The Revolutionary Architectural Design Behind the Construction of the World’s Tallest Skyscraper

In a towering Ted Ed video essay written by Alex Gendler (previously) and animated by Wow How Studios, narrator Addison Anderson explains the revolutionary architectural design behind the construction of the Burj Khalifa in Dubai. The building stands at an incredible 828 meters (2,716.54 feet) high and considered the tallest skyscraper in the world.

For early skyscraper design, architect Fazlur Rahman Khan came up with the idea to swap out the building’s internal support for an exoskeleton made of steel and concrete. This would not only make the building lighter but also reduce building sway. Khan called this method “Tubular Design”. In 2004, architects from the late Khan’s firm designed this incredible landmark by taking Khan’s ideas even further.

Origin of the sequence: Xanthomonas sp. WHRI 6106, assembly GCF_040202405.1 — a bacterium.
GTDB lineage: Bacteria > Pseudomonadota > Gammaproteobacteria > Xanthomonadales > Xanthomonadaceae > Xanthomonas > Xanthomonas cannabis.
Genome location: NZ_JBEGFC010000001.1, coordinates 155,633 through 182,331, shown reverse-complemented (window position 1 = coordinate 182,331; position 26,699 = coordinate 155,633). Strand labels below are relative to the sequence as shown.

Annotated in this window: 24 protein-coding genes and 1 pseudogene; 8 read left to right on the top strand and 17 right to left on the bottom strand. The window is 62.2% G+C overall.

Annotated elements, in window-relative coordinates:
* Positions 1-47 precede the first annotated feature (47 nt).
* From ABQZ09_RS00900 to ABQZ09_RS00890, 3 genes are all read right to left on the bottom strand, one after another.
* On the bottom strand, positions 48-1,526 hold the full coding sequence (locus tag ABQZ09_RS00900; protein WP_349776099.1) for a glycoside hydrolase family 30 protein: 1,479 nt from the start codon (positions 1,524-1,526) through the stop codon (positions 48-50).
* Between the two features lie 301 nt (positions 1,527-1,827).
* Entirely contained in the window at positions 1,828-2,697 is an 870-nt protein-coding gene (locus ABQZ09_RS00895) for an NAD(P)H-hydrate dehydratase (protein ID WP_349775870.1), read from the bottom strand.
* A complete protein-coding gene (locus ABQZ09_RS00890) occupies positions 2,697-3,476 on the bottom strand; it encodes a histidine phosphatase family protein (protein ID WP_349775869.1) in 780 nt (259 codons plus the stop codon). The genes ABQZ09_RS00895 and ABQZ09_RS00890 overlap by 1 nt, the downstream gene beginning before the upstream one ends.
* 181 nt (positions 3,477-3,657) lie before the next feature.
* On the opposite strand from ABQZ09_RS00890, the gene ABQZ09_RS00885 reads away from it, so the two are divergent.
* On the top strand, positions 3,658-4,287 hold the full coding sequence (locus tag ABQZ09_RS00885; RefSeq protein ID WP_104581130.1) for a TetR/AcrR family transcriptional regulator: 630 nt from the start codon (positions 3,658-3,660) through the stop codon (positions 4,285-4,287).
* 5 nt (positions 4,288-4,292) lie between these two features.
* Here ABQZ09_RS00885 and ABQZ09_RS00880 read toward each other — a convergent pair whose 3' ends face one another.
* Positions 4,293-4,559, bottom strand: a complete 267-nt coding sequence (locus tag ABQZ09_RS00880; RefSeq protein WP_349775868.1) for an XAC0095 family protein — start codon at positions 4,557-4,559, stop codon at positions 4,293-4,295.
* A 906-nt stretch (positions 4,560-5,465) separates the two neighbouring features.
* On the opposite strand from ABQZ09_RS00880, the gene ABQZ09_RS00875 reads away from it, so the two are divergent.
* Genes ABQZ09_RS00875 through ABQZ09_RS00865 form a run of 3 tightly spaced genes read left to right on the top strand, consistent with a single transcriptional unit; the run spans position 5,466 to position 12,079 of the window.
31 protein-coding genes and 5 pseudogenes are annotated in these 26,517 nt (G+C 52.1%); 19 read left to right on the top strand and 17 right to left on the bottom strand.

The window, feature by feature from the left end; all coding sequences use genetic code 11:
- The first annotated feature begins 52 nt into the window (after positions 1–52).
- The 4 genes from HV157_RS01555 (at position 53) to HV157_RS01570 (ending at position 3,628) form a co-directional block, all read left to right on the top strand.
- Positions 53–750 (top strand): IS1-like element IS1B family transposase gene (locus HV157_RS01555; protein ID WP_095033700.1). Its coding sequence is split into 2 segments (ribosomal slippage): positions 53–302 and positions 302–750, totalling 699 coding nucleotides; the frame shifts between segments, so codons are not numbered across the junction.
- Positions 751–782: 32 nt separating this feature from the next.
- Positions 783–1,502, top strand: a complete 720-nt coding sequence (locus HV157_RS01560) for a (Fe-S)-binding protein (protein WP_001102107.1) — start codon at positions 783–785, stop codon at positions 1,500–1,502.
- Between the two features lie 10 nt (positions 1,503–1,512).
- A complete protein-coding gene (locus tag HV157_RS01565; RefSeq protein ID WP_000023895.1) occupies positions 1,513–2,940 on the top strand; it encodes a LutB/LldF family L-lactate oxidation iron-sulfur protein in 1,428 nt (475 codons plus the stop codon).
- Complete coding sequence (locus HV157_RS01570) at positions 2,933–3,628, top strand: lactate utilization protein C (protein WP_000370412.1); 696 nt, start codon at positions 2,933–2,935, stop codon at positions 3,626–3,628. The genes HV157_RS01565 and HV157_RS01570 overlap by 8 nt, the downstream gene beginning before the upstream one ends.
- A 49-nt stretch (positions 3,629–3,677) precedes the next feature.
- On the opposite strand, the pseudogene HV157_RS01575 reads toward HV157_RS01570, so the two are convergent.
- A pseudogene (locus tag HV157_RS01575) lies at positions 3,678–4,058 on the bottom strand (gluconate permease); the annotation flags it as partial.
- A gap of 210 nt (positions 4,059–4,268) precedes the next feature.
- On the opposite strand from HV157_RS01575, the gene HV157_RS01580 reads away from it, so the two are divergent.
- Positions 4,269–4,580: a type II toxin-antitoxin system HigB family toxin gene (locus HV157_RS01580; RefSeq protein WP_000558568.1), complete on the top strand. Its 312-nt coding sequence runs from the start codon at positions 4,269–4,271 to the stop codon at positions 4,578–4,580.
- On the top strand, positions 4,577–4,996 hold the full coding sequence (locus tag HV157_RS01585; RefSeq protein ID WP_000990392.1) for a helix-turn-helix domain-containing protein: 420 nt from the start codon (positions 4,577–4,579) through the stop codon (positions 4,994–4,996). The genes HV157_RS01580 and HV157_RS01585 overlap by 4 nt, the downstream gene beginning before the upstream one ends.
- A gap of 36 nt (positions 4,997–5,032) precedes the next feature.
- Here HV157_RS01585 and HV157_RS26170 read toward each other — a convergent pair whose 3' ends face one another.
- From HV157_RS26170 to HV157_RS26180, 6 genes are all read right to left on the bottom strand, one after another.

This building took Khan’s exoskeleton design one step further, with a central column supported by three protruding wings. Each wing’s weight carries the other two, while the heavy concrete core acts as a support beam, that also houses the building’s elevators and mechanical infrastructure. This design, called the buttressed core, allowed the entire structure to work as a single load-bearing unit, supporting the building’s 73 stories.

How the worlds tallest skyscraper was built

Lori Dorn
Lori Dorn

Lori is a Laughing Squid Contributing Editor based in New York City who has been writing blog posts for over a decade. She also enjoys making jewelry, playing guitar, taking photos and mixing craft cocktails.